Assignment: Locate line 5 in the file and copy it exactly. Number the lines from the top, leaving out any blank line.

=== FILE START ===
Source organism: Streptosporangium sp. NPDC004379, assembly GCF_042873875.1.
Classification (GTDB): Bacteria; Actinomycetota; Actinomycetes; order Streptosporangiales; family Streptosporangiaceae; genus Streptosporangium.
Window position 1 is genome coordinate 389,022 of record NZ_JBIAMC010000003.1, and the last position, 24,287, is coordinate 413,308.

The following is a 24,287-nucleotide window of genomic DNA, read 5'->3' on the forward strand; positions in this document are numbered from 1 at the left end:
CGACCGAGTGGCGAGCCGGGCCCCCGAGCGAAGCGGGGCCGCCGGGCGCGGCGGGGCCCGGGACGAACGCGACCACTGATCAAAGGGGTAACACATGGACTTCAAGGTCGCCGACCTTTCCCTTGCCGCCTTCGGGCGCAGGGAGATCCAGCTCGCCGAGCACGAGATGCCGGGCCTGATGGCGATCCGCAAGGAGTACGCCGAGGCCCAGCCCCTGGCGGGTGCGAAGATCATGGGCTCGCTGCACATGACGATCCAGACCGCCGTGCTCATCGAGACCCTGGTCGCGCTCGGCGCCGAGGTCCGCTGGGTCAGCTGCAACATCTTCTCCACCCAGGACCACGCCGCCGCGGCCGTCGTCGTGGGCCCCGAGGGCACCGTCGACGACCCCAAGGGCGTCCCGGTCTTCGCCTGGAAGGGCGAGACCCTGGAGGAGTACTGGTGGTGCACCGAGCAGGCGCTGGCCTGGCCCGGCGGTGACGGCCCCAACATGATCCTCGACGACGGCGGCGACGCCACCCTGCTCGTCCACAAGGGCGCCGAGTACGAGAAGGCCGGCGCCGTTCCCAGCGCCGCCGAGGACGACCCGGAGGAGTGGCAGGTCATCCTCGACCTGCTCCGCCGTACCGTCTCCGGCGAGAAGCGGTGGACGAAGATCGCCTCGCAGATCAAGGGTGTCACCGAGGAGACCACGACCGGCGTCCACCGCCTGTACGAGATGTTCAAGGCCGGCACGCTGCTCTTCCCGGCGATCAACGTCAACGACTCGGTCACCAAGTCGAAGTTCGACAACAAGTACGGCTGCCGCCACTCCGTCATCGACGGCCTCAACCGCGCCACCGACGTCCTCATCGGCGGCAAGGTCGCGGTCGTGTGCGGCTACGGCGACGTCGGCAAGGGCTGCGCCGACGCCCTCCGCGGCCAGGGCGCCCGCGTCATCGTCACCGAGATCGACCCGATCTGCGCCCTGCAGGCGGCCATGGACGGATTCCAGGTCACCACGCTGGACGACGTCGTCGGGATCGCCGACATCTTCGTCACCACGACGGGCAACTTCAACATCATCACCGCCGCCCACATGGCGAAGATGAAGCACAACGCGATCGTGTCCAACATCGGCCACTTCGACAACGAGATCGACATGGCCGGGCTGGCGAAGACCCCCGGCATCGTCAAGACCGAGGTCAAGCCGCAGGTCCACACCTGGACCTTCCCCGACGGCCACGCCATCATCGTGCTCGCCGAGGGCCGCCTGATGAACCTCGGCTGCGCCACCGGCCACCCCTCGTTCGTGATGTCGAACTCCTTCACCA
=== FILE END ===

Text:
CGACCGAGTGGCGAGCCGGGCCCCCGAGCGAAGCGGGGCCGCCGGGCGCGGCGGGGCCCGGGACGAACGCGACCACTGATCAAAGGGGTAACACATGGACTTCAAGGTCGCCGACCTTTCCCTTGCCGCCTTCGGGCGCAGGGAGATCCAGCTCGCCGAGCACGAGATGCCGGGCCTGATGGCGATCCGCAAGGAGTACGCCGAGGCCCAGCCCCTGGCGGGTGCGAAGATCATGGGCTCGCTGCACATGACGATCCAGACCGCCGTGCTCATCGAGACCCTGGTCGCGCTCGGCGCCGAGGTCCGCTGGGTCAGCTGCAACATCTTCTCCACCCAGGACCACGCCGCCGCGGCCGTCGTCGTGGGCCCCGAGGGCACCGTCGACGACCCCAAGGGCGTCCCGGTCTTCGCCTGGAAGGGCGAGACCCTGGAGGAGTACTGGTGGTGCACCGAGCAGGCGCTGGCCTGGCCCGGCGGTGACGGCCCCAACATGATCCTCGACGACGGCGGCGACGCCACCCTGCTCGTCCACAAGGGCGCCGAGTACGAGAAGGCCGGCGCCGTTCCCAGCGCCGCCGAGGACGACCCGGAGGAGTGGCAGGTCATCCTCGACCTGCTCCGCCGTACCGTCTCCGGCGAGAAGCGGTGGACGAAGATCGCCTCGCAGATCAAGGGTGTCACCGAGGAGACCACGACCGGCGTCCACCGCCTGTACGAGATGTTCAAGGCCGGCACGCTGCTCTTCCCGGCGATCAACGTCAACGACTCGGTCACCAAGTCGAAGTTCGACAACAAGTACGGCTGCCGCCACTCCGTCATCGACGGCCTCAACCGCGCCACCGACGTCCTCATCGGCGGCAAGGTCGCGGTCGTGTGCGGCTACGGCGACGTCGGCAAGGGCTGCGCCGACGCCCTCCGCGGCCAGGGCGCCCGCGTCATCGTCACCGAGATCGACCCGATCTGCGCCCTGCAGGCGGCCATGGACGGATTCCAGGTCACCACGCTGGACGACGTCGTCGGGATCGCCGACATCTTCGTCACCACGACGGGCAACTTCAACATCATCACCGCCGCCCACATGGCGAAGATGAAGCACAACGCGATCGTGTCCAACATCGGCCACTTCGACAACGAGATCGACATGGCCGGGCTGGCGAAGACCCCCGGCATCGTCAAGACCGAGGTCAAGCCGCAGGTCCACACCTGGACCTTCCCCGACGGCCACGCCATCATCGTGCTCGCCGAGGGCCGCCTGATGAACCTCGGCTGCGCCACCGGCCACCCCTCGTTCGTGATGTCGAACTCCTTCACCA